Upgrading your computer cheaply (part 2)

Before we can go shopping, we need to see what we can reuse.

An inside view of the 'old' system.

The motherboard and hard drive need to be replaced. The new motherboard will require a new processor and memory. So here's a list of what we can reuse:

  • Mid-tower case
  • CD-ROM
  • CD-RW
  • Floppy drive
  • Internal wi-fi card
  • Power supply

Normally you would also have to change out the power supply to accommodate the increased electrical requirements of the new motherboard. This power supply was replaced within the last two months, so it has the power needed to run the new configuration.

Time to go shopping. We can go with on-line and local retailers. I prefer to go with local retailers, as returning items purchased on-line can be kind of a hassle. But if you're sure that the possibility of returning the items is slim, it's a great way to get a bargain. The first item is a new motherboard and what type of CPU (Intel or AMD)?

I'm going with Intel this time. O.K., an Intel processor may not the be the most frugal way to go (AMD processors cost less), but for this system I think it's the way to go. I went looking locally and found a Biostar G31-M7 for $50. It has a LGA775 processor socket. The array of processors available for is large.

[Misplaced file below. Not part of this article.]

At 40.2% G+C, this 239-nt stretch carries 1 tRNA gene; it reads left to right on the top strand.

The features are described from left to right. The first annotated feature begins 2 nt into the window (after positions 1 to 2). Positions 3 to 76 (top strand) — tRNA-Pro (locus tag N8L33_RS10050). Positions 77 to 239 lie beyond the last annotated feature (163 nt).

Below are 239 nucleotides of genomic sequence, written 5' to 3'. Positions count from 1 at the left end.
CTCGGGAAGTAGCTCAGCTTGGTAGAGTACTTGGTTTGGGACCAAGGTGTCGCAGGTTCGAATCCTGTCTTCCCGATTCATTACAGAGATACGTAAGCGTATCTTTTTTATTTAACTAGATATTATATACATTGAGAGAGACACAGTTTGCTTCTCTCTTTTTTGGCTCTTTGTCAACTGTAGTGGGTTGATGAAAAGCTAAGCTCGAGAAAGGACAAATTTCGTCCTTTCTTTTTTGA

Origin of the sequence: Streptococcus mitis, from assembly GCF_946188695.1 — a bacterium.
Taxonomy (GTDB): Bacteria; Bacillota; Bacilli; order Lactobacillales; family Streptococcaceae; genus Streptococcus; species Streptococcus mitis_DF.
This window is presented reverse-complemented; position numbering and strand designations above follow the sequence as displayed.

I found an Intel Celeron 430 1.8 GHz (Retail box) on-line for $35. This is some thing I am relatively sure I will not have to return. Geek tip: Intel warranties are different for retail (boxed w/ cooling fan - 3 years) and wholesale (no box or cooling fan - 1 year). The price difference is the cost of a cooling fan. So unless your going to over clock your processor (which requires more cooling than the standard fan provides and voids the warranty), go with the retail version.

I found a deal on memory locally. Got a Corsair twin pack of 2gb DDR2 PC-6400 memory for $50. It came with a $25 mail-in rebate, making the final cost $25 for 4GB of memory.

I also got the hard drive locally. It's a Western Digital 3200AAKS 320 GB SATA hard drive for $52. I could have gone with a smaller size to keep down the cost, but this is the time to think about storage requirements (now and future). The larger the drive, the less the cost per gigabyte.

The total cost at this point is $162 (if you get the feeling I'm not done yet, you'd be right). We have a Intel Celeron 430 running at 1.8 GHz on a Biostar G31-M7 motherboard with 4 GB's of memory. The system has been running on a preinstall environment for over 24 hours and passed several stress tests. So it's time to...

Outside view of the 'old' system.

'Pimp my Box' (sorry MTV, just had to use it).

The next time I write, we'll start building this system and take a trip to Home Depot. (Note: I am going excessive at this point).

Till then,

Scott

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